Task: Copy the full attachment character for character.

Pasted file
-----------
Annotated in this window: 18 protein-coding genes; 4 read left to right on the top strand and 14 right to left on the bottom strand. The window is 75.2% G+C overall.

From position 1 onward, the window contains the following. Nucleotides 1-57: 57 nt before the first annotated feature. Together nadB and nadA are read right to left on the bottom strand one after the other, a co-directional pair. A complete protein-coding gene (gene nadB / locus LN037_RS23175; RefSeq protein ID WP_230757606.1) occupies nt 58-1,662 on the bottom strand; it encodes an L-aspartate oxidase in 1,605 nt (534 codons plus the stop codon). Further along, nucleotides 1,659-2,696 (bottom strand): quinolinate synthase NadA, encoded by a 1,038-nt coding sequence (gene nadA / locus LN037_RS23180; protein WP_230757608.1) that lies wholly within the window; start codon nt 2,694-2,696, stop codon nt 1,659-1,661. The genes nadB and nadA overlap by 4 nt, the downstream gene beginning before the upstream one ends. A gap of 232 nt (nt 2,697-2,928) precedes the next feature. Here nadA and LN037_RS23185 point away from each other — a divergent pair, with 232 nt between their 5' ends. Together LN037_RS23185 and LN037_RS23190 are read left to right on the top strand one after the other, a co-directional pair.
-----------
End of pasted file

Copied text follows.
Annotated in this window: 18 protein-coding genes; 4 read left to right on the top strand and 14 right to left on the bottom strand. The window is 75.2% G+C overall.

From position 1 onward, the window contains the following. Nucleotides 1-57: 57 nt before the first annotated feature. Together nadB and nadA are read right to left on the bottom strand one after the other, a co-directional pair. A complete protein-coding gene (gene nadB / locus LN037_RS23175; RefSeq protein ID WP_230757606.1) occupies nt 58-1,662 on the bottom strand; it encodes an L-aspartate oxidase in 1,605 nt (534 codons plus the stop codon). Further along, nucleotides 1,659-2,696 (bottom strand): quinolinate synthase NadA, encoded by a 1,038-nt coding sequence (gene nadA / locus LN037_RS23180; protein WP_230757608.1) that lies wholly within the window; start codon nt 2,694-2,696, stop codon nt 1,659-1,661. The genes nadB and nadA overlap by 4 nt, the downstream gene beginning before the upstream one ends. A gap of 232 nt (nt 2,697-2,928) precedes the next feature. Here nadA and LN037_RS23185 point away from each other — a divergent pair, with 232 nt between their 5' ends. Together LN037_RS23185 and LN037_RS23190 are read left to right on the top strand one after the other, a co-directional pair.